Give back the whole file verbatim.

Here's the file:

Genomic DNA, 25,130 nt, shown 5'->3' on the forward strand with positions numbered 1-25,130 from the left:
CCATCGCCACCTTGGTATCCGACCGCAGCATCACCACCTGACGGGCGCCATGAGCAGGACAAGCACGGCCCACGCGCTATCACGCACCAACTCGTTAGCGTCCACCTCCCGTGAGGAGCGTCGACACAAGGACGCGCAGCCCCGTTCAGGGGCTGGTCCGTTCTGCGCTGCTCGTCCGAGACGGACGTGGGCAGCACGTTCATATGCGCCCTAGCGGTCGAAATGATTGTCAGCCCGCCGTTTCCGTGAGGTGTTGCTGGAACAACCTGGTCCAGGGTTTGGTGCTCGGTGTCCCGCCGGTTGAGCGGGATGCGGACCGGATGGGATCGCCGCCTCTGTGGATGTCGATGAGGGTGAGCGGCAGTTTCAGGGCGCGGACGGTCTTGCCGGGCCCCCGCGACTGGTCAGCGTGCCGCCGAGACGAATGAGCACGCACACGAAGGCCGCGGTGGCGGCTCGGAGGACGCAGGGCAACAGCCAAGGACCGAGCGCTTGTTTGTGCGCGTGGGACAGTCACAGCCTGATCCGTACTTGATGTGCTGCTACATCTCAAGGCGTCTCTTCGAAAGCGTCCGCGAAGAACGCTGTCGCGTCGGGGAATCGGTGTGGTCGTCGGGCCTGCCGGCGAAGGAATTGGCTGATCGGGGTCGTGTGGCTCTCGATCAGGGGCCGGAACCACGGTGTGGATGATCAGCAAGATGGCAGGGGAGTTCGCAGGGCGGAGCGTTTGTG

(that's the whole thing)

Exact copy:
Genomic DNA, 25,130 nt, shown 5'->3' on the forward strand with positions numbered 1-25,130 from the left:
CCATCGCCACCTTGGTATCCGACCGCAGCATCACCACCTGACGGGCGCCATGAGCAGGACAAGCACGGCCCACGCGCTATCACGCACCAACTCGTTAGCGTCCACCTCCCGTGAGGAGCGTCGACACAAGGACGCGCAGCCCCGTTCAGGGGCTGGTCCGTTCTGCGCTGCTCGTCCGAGACGGACGTGGGCAGCACGTTCATATGCGCCCTAGCGGTCGAAATGATTGTCAGCCCGCCGTTTCCGTGAGGTGTTGCTGGAACAACCTGGTCCAGGGTTTGGTGCTCGGTGTCCCGCCGGTTGAGCGGGATGCGGACCGGATGGGATCGCCGCCTCTGTGGATGTCGATGAGGGTGAGCGGCAGTTTCAGGGCGCGGACGGTCTTGCCGGGCCCCCGCGACTGGTCAGCGTGCCGCCGAGACGAATGAGCACGCACACGAAGGCCGCGGTGGCGGCTCGGAGGACGCAGGGCAACAGCCAAGGACCGAGCGCTTGTTTGTGCGCGTGGGACAGTCACAGCCTGATCCGTACTTGATGTGCTGCTACATCTCAAGGCGTCTCTTCGAAAGCGTCCGCGAAGAACGCTGTCGCGTCGGGGAATCGGTGTGGTCGTCGGGCCTGCCGGCGAAGGAATTGGCTGATCGGGGTCGTGTGGCTCTCGATCAGGGGCCGGAACCACGGTGTGGATGATCAGCAAGATGGCAGGGGAGTTCGCAGGGCGGAGCGTTTGTG